If you have been let go from your job recently, but don’t seem to know exactly why, or the explanation you were given doesn’t seem to match your experience at work, it is possible that you have been wrongfully terminated and can bring a claim against your former employer. The following is more information on the laws in Massachusetts regarding wrongful termination as a guide for what to look for in evaluating whether or not you may have a valid claim.
In Massachusetts, employees are considered “at-will”, meaning that both the employee and the employer can terminate employment at any time. While sometimes it is beneficial for the employee in being able to resign and seek employment elsewhere at any time, the sometime unfortunate flip-side to that is that an employee can also be fired or let go at any time as well, and for the most part the employer is not technically obligated to provide a reason for doing so.
The good news is that “for the most part” means that there are exceptions to this rule. There are some instances in which firing an at-will employee can be grounds for a wrongful termination suit. One of the most common ways this can happen is if an employee is fired based on some form of discrimination.
In Massachusetts, the law states that an employer is barred from discriminating against an employee based on “race, color, national origin, ancestry, sex, religion, age, mental or physical disability, genetic information, sexual orientation, gender identity, and activity military status.” If you feel like your termination was based on one of these factors, it is important to report it as quickly as possible so that an investigation can be conducted.
Sometimes, however, it is not always as clear-cut as the above list of factors. Discrimination can be a little more subtle as well, in that in may be based on believing that these factors came into play at some point during your employment at the company, even if the actions didn’t necessarily lead to termination. For example, there is often a case where one employee is not promoted for a position which they were qualified for, “promised” (in a sense), or otherwise felt was deserved. Sometimes, this can coincide with one of the above factors (for instance, maybe an employee believes that because their employer recently found out about their sexual orientation, they chose not to give the employee a promotion because of it). If the employee then goes to file a complaint asserting this belief, and the employer finds out about it, it is illegal for the employer to then use the fact that the employee complained against him as grounds for termination. If this happens, even if the employer did not initially discriminate against the employee for the promotion, the fact that the employer then terminated the employee for filing a complaint for asserting a right (not to be discriminated against for sexual orientation), could be grounds for a wrongful termination suit. Therefore, it is imperative to keep track of actions, statements, and general conduct being displayed by the employer regarding any termination. Even if the employee is at-will, this fact alone is not grounds for an employee to always be fired for no reason whatsoever if the motive behind the termination is discriminatory in nature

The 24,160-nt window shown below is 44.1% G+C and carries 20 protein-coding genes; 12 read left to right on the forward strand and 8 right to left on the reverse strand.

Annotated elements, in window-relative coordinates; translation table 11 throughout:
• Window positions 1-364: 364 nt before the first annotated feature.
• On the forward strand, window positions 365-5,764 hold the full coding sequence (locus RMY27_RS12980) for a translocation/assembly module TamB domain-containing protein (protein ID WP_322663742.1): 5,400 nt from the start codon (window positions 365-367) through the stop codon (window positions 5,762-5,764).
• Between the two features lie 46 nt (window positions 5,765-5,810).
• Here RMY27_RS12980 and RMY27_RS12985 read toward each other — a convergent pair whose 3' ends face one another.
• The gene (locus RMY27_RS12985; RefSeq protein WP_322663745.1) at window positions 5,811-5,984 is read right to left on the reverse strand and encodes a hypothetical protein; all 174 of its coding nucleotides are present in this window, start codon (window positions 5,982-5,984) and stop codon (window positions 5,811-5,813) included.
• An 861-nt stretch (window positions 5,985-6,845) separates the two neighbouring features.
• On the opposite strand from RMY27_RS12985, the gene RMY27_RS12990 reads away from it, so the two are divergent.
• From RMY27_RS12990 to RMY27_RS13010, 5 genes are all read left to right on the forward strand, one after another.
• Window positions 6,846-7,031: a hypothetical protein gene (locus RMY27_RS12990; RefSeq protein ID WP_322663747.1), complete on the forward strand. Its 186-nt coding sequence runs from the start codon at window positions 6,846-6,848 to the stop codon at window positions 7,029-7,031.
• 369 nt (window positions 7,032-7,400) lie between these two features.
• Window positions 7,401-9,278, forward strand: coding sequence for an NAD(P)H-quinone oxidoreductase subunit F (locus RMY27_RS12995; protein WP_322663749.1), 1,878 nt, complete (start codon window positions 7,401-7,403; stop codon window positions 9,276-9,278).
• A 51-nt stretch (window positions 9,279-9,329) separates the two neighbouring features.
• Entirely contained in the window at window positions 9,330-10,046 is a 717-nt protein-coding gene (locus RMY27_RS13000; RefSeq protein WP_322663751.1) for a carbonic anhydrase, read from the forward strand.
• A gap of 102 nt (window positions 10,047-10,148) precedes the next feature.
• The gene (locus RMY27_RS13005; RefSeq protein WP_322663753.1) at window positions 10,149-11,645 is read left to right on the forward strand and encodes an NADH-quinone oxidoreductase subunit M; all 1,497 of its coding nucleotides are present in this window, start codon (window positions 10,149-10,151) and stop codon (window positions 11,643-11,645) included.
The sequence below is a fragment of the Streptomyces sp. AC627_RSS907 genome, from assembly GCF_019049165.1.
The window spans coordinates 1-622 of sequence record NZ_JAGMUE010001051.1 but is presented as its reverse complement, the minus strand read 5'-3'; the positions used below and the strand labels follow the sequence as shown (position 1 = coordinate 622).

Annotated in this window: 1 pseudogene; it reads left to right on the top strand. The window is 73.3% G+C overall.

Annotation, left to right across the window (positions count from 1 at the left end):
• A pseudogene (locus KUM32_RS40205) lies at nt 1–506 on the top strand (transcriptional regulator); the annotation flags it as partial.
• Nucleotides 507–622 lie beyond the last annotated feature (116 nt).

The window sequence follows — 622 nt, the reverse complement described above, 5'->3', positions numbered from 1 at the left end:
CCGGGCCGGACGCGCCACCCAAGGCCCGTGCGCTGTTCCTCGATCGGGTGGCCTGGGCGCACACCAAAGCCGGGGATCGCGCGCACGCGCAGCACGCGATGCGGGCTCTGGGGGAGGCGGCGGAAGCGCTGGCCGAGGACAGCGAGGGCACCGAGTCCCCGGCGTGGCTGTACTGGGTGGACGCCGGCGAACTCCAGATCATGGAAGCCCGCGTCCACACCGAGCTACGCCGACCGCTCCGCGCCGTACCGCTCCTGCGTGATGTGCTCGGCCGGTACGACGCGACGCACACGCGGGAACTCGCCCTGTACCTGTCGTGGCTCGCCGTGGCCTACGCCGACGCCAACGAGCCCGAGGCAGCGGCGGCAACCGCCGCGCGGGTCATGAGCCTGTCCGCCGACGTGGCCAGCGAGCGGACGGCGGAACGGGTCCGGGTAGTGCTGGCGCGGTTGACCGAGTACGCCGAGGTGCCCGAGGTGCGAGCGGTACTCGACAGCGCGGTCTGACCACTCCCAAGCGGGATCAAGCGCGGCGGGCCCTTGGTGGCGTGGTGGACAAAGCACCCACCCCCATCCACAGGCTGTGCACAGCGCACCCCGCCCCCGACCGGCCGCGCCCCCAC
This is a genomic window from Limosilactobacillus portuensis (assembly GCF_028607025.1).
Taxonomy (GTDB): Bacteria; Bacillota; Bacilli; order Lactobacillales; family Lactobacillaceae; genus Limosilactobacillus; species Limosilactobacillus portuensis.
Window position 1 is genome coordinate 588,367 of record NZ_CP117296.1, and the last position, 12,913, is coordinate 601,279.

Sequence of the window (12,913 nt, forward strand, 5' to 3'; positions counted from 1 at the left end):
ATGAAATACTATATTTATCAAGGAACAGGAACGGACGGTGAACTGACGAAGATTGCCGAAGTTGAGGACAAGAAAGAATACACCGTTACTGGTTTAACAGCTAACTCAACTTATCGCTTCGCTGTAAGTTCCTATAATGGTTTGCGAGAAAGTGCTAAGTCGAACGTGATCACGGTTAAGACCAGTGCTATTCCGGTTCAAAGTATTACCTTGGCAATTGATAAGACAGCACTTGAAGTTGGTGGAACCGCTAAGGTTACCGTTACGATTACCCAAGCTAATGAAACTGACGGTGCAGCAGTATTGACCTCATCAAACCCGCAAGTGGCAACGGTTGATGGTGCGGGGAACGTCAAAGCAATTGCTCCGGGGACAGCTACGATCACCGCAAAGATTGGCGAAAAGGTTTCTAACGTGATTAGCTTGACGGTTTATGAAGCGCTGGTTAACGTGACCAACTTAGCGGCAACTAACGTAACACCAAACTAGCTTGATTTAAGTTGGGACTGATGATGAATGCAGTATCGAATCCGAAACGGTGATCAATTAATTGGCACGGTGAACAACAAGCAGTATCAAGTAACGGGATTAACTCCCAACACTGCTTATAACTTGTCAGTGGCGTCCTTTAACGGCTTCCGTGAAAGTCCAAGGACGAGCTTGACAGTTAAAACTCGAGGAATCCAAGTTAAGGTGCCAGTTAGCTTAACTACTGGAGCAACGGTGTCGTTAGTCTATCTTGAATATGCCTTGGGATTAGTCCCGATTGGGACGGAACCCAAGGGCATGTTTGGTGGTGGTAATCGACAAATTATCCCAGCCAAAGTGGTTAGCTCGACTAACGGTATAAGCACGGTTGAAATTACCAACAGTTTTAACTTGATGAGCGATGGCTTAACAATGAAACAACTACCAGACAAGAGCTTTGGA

Another common way for an employee to have grounds for a wrongful termination suit is if the employee has a contract stating that they are not actually an at-will employee. This can also get a little bit tricky, as it is not always required that the contract be written, or even explicit. While it certainly can be explicit, by having a clause in the contract promising that the employee will work for the company unless there is good cause, as would be reasonable for termination in any situation, it may also be implicit over the course of employment. If an employee is told repeatedly during their time at work that they can keep working there, or won’t be fired, so long as they continue producing good work for the company, it is possible that these statements may add up to an implicit contract for the purpose of transforming an otherwise at-will employee to one who can only be fired for good cause.
If any of these seem like they match up with your experience of being fired, it is possible that you have been wrongfully terminated. If that is the case, contact our office for a consultation and we may be able to help you defend yourself in a suit against your employer. Our experienced Boston employment lawyers are available to answer your questions and provide you with a free case consultation. We can be reached directly at 617-492-3000,
- Massachusetts Wrongful Termination Laws, Wrongful Termination Laws, http://www.wrongfulterminationlaws.com/resources/wrongful-termination-law/state-job-termination-laws/massachusetts.htm.
- Wrongful Termination: Was Your Firing Illegal?, NOLO, http://www.nolo.com/legal-encyclopedia/wrongful-termination-was-firing-illegal-32282.html.
- Massachusetts Court System, Massachusetts Law about Employment Termination, MASS.GOV, http://www.mass.gov/courts/case-legal-res/law-lib/laws-by-subj/about/termination.html.